School Board poised to renege on health insurance promise to employees

INDIAN RIVER COUNTY — Three Indian River County School Board members on their way out of office in November are set to break a promise made to employees two years ago – that the District, not employees, would pay off a $7-million deficit in the health insurance fund.

During several budget sessions over the spring and summer none of the Board members questioned then-Assistant Superintendent of Finance Carter Morrison’s plan to renege on a $1.56-million payment into the fund, the third of four to be paid each year from 2016 to 2020.

At the first of two public hearings on the budget, held on July 31, School Board candidate Stacey Klim broke the ice. “You might have to pay this,” she said, reminding the Board of their promise. “It’s not fiscally responsible to leave zero for this line item — it should be in the budget.”

During School Board discussion, Member Laura Zorc said she wasn’t on the board when the four-year plan was devised. She asked School Board Members Charles Searcy, Dale Simchick and Shawn Frost—who were on the board two years ago, “What was the commitment from the board at the time?”

No answer was given. Searcy, Simchick and Frost have opted not to seek re-election.

She said any decision to forego payment should be a Board action, if Board action put the plan in place.

Simchick replied Zorc was given the same information given to the Board by Morrison. The fund is in good shape, the deficit is gone, no payment is necessary.

“But the fund is filling up from the [employee] premiums,” Frost acknowledged. “It could be that we reduce premiums and put $1.56 million in the fund,” deferring the decision to a future date.

Simchick and Justice said the matter would be discussed at an upcoming Superintendent workshop, and were willing to delay any decision about the $1.56 million until after the budget is passed.

All five board members approved the tentative budget with the zero place holder for the third, $1.56 million payment.

Morrison said two years ago the Insurance Commission approved the District’s four-year payment plan but the Board did not ask for documentation. The Insurance Commission’s view of abandoning the third payment hasn’t been inquired into either, as far as the public knows.

Laura Zorc and Tiffany Justice weren’t Board members at the time the promise was made, but Shawn Frost, Charles Searcy and Dale Simchick were, and they vowed the massive hike in employee insurance premiums that went into effect at the same time would be used to make the fund solvent going forward, paying for future employee healthcare, not for retiring the old debt, which was accumulated due to District mismanagement.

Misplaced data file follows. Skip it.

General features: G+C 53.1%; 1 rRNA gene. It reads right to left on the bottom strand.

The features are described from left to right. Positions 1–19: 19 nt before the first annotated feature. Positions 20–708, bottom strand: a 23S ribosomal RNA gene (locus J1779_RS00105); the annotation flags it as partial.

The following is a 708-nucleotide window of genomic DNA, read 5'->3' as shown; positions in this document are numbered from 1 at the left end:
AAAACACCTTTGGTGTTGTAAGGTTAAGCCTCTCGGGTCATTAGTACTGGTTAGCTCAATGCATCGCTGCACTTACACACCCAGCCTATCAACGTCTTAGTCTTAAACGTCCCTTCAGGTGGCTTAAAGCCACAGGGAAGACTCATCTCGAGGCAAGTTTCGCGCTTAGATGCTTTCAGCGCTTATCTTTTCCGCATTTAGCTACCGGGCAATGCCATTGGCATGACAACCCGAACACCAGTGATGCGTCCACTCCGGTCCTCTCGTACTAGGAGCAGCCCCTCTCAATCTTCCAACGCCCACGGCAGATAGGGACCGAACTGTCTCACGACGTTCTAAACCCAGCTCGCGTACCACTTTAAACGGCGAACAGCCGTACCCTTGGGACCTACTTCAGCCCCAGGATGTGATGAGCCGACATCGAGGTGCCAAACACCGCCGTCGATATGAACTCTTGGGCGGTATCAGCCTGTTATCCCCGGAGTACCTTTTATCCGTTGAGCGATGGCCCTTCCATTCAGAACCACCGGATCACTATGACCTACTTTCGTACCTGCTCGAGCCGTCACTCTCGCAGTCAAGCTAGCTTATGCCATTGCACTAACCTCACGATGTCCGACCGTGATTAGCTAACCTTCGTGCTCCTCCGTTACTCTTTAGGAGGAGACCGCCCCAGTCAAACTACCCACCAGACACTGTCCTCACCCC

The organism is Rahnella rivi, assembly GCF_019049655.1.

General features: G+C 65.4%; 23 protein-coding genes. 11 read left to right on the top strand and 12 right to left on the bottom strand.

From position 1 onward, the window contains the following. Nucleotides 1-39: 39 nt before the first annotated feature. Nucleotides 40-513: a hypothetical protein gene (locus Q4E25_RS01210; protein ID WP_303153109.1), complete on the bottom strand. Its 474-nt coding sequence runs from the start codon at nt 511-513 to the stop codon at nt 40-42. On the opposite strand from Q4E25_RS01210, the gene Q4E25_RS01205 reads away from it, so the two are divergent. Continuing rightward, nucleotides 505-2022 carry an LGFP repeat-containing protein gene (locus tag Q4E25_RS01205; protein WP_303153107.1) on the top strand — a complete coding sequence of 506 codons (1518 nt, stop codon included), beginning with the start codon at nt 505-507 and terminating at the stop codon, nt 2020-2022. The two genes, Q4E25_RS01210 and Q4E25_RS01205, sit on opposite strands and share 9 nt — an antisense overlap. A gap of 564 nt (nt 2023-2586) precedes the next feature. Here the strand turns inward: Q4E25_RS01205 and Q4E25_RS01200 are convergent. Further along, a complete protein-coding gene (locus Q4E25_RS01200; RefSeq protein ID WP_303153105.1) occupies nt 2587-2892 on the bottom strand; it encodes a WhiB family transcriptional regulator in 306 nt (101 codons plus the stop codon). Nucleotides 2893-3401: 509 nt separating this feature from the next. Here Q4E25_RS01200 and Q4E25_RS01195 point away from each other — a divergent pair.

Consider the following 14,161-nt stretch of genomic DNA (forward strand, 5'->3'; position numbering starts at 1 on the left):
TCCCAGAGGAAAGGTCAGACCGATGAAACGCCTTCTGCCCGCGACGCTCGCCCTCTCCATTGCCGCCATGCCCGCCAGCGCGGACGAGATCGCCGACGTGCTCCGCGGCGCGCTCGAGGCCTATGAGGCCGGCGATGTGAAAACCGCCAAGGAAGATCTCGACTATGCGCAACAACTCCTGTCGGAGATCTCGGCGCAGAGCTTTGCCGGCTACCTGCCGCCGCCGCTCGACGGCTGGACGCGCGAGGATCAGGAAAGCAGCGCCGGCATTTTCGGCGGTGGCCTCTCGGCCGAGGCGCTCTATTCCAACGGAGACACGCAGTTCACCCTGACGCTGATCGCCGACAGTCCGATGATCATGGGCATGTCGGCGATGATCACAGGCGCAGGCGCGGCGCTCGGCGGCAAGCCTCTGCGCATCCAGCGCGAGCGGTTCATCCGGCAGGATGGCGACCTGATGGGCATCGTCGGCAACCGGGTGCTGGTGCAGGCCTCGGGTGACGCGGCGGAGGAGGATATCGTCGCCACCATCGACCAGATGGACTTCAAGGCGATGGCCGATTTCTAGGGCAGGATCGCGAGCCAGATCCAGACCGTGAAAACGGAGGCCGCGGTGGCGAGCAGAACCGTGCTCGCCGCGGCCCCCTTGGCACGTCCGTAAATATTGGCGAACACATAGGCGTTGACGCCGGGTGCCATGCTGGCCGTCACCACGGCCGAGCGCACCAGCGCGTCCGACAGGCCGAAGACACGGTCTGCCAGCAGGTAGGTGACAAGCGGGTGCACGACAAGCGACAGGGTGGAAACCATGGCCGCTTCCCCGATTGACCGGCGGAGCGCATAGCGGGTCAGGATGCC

Two years later that is not the case.

The fund ended the year, June 30, with a $3.8 million balance, gaining nearly $8 million over the last two years. Part of that gain came from the first two of the promised four payments, when the Board transferred $2.33 million and then $1.56 million into the fund, adding $3.9 million to the balance sheet.

Now, instead of lowering premiums or paying back employees, Board members have remained silent while Morrison said the third $1.56-million payment is not necessary because the fund is healthy again.

In other words, the 56-percent premium hike imposed on teachers and other District employees that lowered their take home pay significantly, has not merely balanced the fund. Instead the extra money has bolstered the fund by approximately $4.1 million. That amount, combined with the districts’ $3.9 million contribution accounts for the $8 million increase that recovered the nearly $4 million negative balance and then into the black by $3.8 million. The state requires a two-month or $3 million “safe harbor” reserve, which has been met and exceeded.

All five School Board members and Superintendent Mark Rendell were asked to comment on this breach of trust, but only Laura Zorc responded: “To build trust we have to honor our commitment — period,” she said.

Nine candidates running to replace Frost, Searcy and Simchick seats were asked to weigh in, as well. Teri Barenborg and Randy Heimler facing off for Searcy’s District 4 seat responded, as did Merchon Green, running for Simchick’s District 2 seat.

“It is important to honor any arrangement made to repay the School District’s debts,” Barenborg said. “If a modification of the original agreement is necessary, it should be negotiated with the Insurance Commission immediately.” Misunderstanding the situation and failing to mention employees, she went on to say, “I believe it is critical to get the self-insurance fund fully funded as soon as is fiscally possible.”

“It seems to me that they have no intention of making any more payments, now that the fund has $3.8 million in it,” Heimler said. “My opinion is that it is time for new leadership, starting with the top and working its way down the line. Maybe this is why all three incumbents are not running again!”

“I think the Board’s silence is unfortunate,” Green said. “The Board’s job is to be the check and balance of the District. They are to ask questions and ensure the District’s obligations are being met and tax dollars are being used responsibly.

“I would hope that the District hasn’t passed their duty of paying back the deficit onto the employees through increased premiums,” Green added. “That would be dishonest, predatory, and destroy what little employee morale we have left in our District.”

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